Rehoboam had a good beginning (2 Chron. 11) but turned against the LORD (2 Chron. 12). King Asa, as we noted, was a reformer and a true worshipper, but in his later years failed to trust God and treated the people cruelly (2 Chron. 16:7-10). Two years before his death he developed “a severe foot disease” but even then he did not turn to the LORD for help, but to doctors, (2 Chron. 16:12). King Joash’s reforms are described by the Deuteronomist as well as the Chronicler (2 Kings 12:1-16; 2 Chron. 24:1-16) but only the Chronicler describes Joash’s defection from the LORD, his murder of Jehoiada’s son, Zechariah, and the divine judgment which resulted (2 Chron. 24:17-27). Similarly, Uzziah is punished within his own lifetime for his evil deeds, even though his reign is characterized as one pleasing to the LORD (2 Chron. 26:4 and 26:16-23). Most striking is the treatment of Manasseh, a king whose evil exceeded that of the Canaanites (2 Chron. 33:9). But Manasseh, after being taken captive to Assyria, was restored to his throne. That required an explanation and the Chronicler interpreted that act of restoration as due to Manasseh’s prayer of repentance and the cultic reforms he initiated (2 Chron. 33:10-19).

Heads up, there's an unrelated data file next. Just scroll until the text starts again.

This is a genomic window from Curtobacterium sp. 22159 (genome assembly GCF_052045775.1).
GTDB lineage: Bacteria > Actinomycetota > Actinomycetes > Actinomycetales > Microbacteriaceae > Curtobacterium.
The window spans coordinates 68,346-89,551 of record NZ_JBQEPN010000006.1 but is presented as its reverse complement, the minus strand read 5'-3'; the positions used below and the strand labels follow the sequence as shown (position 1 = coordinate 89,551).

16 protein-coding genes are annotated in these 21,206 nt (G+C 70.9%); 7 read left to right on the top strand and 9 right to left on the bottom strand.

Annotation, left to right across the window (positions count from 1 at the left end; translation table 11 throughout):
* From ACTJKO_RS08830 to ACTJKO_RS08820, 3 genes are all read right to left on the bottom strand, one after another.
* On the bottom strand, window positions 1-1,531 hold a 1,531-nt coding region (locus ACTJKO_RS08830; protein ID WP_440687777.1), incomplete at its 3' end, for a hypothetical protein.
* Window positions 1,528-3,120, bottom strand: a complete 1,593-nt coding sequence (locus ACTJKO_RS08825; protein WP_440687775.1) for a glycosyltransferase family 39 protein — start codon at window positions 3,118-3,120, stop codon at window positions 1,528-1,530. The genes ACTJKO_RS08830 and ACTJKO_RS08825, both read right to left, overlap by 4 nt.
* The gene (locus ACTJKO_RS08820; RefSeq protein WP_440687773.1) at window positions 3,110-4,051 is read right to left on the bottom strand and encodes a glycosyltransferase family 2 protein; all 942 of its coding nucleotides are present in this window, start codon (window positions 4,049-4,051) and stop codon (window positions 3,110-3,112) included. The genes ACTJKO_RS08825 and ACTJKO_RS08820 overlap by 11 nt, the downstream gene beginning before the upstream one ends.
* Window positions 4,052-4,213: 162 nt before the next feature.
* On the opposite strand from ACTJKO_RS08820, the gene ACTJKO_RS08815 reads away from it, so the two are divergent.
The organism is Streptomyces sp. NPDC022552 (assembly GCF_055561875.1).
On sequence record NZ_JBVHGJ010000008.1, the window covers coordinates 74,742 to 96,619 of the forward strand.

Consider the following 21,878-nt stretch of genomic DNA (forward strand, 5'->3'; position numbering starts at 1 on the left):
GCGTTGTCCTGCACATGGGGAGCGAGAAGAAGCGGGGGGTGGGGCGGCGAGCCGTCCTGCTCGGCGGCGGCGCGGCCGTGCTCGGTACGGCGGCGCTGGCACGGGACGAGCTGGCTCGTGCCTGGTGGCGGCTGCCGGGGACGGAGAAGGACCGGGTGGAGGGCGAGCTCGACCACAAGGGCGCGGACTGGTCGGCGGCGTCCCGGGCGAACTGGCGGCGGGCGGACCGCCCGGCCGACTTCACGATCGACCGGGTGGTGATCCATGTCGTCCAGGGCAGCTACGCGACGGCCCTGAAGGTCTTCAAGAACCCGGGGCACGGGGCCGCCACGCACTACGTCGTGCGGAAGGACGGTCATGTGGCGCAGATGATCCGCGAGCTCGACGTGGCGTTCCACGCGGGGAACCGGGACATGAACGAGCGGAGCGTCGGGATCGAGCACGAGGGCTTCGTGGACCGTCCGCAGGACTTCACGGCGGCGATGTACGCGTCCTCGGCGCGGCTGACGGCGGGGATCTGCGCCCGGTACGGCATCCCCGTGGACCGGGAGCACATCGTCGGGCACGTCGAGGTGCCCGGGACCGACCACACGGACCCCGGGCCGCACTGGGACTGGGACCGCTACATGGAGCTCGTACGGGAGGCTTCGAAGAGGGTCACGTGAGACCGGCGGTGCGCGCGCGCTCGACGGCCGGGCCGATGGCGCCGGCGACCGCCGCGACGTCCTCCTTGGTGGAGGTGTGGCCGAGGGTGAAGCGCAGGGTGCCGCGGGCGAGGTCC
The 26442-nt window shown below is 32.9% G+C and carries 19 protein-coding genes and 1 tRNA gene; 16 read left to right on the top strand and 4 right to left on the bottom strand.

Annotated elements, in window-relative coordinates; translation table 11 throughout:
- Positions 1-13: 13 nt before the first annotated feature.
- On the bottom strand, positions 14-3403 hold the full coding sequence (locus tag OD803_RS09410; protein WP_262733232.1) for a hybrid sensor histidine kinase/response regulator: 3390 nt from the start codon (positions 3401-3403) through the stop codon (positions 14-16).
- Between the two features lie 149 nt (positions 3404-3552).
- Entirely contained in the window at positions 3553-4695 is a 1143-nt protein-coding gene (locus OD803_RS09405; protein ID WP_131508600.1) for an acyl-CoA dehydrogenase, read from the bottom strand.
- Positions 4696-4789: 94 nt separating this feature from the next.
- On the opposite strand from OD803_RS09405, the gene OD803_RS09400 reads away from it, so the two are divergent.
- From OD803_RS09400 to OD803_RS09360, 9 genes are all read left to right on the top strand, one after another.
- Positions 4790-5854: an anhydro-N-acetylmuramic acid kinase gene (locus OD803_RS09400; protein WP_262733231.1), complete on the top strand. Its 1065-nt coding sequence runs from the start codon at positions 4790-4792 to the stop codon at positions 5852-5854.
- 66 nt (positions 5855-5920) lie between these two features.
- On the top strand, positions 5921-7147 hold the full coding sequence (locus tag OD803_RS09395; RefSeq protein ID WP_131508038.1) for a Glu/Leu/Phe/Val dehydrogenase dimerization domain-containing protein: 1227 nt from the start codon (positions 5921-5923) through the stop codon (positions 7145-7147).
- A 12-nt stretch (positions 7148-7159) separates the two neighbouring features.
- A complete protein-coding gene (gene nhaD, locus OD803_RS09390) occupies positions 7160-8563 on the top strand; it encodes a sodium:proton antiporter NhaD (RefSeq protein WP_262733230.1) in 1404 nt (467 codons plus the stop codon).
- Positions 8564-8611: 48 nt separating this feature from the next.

According to the Deuteronomist, Josiah was faultless, yet he died in a battle against Pharaoh Necho. The Deuteronomist offers no explanations but the Chronicler does: “Josiah was determined to fight (Necho). He refused to listen to what God was saying through King Necho . . .” (2 Chron. 35:22). Every generation, according to the Chronicler, must experience the appropriate blessings or judgments. Good or evil do not accumulate; instead, each individual or generation is judged for its own guilt. The Chronicler even excises some of the statements concerning the progressive sin of Israel’s leaders (cf. 2 Kings 23:35-24:20 and 2 Chron. 36:5-12) in explaining the cause of the Babylonian exile.